https://www.oercommons.org/courses/direct-measurement-video-of-a-girl-on-a-trampoline
Screen shot from a video of person jumping on a trampoline (Quicktime Video 7.7MB Jul9 12) This clip shows a person jumping on a trampoline. When studying conservation of energy, a common example is a ball being tossed into the air. This is a real life example of a girl jumping on a trampoline that we can use to find her velocity as she leaves trampoline. Using the handout provided students will be able to determine her velocity when she leaves the trampoline based on the fact that they can calculate her gravitational potential energy at two different locations. To enable students with there calculations there is a ruler included in the video.Beth MarcureTechnologyEducation2016-09-15T12:22:35.287366Course Related MaterialsDirect Measurement Video of a Cart Rolling Down a Ramp
https://www.oercommons.org/courses/direct-measurement-video-of-a-cart-rolling-down-a-ramp
In this activity students use technology to investigate conservation of energy, Hooke's Law, and transfers of energy. Students will use previous knowledge of Hooke's Law, but will be using simulations on PhET Colorado's website to analyze energy conservation. Ultimately, students will be using a video and taking direct measurements to analyze energy conservation. Their final analysis on the video will provide a topic for further discussion on energy lost to friction.Brianna SchieldTechnologyEducation2016-09-15T12:22:35.012607Course Related MaterialsDirect Measurement Video of a Bouncing Ball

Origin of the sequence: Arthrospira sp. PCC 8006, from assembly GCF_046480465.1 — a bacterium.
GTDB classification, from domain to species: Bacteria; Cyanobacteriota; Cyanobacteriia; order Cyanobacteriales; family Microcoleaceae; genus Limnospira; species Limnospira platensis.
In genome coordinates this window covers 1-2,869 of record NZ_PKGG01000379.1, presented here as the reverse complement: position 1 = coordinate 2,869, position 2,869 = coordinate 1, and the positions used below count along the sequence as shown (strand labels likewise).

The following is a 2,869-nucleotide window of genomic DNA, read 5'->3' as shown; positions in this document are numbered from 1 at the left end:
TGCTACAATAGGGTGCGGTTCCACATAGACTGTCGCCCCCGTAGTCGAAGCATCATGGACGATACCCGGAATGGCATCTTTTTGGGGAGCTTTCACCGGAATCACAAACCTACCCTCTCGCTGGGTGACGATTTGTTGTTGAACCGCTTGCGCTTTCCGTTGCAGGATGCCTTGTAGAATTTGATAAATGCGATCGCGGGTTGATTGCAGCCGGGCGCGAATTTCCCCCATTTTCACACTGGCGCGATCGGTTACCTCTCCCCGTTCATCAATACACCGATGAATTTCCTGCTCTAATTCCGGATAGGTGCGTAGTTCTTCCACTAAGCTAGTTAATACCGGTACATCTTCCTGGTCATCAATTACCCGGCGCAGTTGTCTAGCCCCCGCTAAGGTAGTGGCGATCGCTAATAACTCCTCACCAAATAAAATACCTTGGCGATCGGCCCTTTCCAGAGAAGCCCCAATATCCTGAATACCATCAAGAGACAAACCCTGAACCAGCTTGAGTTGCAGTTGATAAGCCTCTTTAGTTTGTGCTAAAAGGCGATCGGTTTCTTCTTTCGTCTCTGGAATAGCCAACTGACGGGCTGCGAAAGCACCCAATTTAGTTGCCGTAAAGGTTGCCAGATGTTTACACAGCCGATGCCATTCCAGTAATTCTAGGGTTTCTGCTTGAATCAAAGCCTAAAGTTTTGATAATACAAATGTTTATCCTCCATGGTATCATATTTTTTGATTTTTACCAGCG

https://www.oercommons.org/courses/direct-measurement-video-of-a-bouncing-ball
This is an activity presents an opportunity for students to practice problem solving using a direct measurement video. The video shows an inflatable rubber ball bouncing across a stage. Students make measurements from the video and calculate the velocity for the ball just as it completes the first bounce and leaves the floor on the way up. Students will use a QuickTime video recorded at 120 frames per second, making measurements directly from the video using one given dimension and a frame-counter overlaid on the video. The video at right is a preview of the video students use for the activity.Peter BohacekTechnologyEducation2016-09-15T12:22:34.697653Course Related Materials